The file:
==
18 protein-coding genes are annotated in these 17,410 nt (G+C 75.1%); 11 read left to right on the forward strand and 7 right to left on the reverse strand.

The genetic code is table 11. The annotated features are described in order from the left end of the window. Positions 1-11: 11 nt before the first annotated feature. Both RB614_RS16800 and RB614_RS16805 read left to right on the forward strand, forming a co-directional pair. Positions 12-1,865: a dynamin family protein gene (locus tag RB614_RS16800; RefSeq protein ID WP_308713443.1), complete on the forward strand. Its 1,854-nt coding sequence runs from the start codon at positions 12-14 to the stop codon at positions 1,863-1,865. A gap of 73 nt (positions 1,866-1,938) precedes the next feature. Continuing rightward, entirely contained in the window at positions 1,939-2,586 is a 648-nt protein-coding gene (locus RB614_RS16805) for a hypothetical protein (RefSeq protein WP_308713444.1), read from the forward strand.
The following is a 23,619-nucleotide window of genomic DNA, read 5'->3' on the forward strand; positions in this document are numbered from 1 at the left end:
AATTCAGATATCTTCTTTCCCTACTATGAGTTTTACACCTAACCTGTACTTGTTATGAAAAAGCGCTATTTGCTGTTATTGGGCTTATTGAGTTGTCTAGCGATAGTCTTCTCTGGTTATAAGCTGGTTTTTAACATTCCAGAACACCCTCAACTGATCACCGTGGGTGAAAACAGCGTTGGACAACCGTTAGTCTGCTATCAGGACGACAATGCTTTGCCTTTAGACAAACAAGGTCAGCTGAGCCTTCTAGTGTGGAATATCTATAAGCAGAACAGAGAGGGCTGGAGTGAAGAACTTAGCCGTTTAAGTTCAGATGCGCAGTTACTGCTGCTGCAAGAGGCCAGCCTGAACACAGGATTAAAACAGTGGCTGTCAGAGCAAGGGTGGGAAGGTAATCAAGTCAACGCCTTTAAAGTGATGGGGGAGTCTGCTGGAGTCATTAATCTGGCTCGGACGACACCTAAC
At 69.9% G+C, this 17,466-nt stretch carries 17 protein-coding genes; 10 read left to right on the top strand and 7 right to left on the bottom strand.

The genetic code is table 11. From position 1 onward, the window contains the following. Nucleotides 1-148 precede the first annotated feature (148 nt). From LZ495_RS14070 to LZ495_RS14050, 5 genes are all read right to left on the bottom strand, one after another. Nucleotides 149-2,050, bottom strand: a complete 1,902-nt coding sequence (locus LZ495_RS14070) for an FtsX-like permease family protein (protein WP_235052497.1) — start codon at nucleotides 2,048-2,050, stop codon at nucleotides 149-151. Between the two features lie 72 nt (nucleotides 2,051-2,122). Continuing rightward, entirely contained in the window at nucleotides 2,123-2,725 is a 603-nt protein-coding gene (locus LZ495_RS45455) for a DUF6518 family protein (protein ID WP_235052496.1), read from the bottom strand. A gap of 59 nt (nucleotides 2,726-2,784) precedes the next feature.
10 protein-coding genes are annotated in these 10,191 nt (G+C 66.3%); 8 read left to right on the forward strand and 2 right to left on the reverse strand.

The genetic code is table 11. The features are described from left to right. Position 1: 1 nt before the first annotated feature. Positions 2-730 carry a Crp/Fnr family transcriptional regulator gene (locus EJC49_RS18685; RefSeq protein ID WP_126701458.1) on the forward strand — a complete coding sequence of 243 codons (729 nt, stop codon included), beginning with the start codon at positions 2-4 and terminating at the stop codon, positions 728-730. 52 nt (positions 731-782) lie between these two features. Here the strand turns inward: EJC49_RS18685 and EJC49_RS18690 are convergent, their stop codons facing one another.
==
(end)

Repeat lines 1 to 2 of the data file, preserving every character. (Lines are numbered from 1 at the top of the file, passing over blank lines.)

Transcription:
18 protein-coding genes are annotated in these 17,410 nt (G+C 75.1%); 11 read left to right on the forward strand and 7 right to left on the reverse strand.

The genetic code is table 11. The annotated features are described in order from the left end of the window. Positions 1-11: 11 nt before the first annotated feature. Both RB614_RS16800 and RB614_RS16805 read left to right on the forward strand, forming a co-directional pair. Positions 12-1,865: a dynamin family protein gene (locus tag RB614_RS16800; RefSeq protein ID WP_308713443.1), complete on the forward strand. Its 1,854-nt coding sequence runs from the start codon at positions 12-14 to the stop codon at positions 1,863-1,865. A gap of 73 nt (positions 1,866-1,938) precedes the next feature. Continuing rightward, entirely contained in the window at positions 1,939-2,586 is a 648-nt protein-coding gene (locus RB614_RS16805) for a hypothetical protein (RefSeq protein WP_308713444.1), read from the forward strand.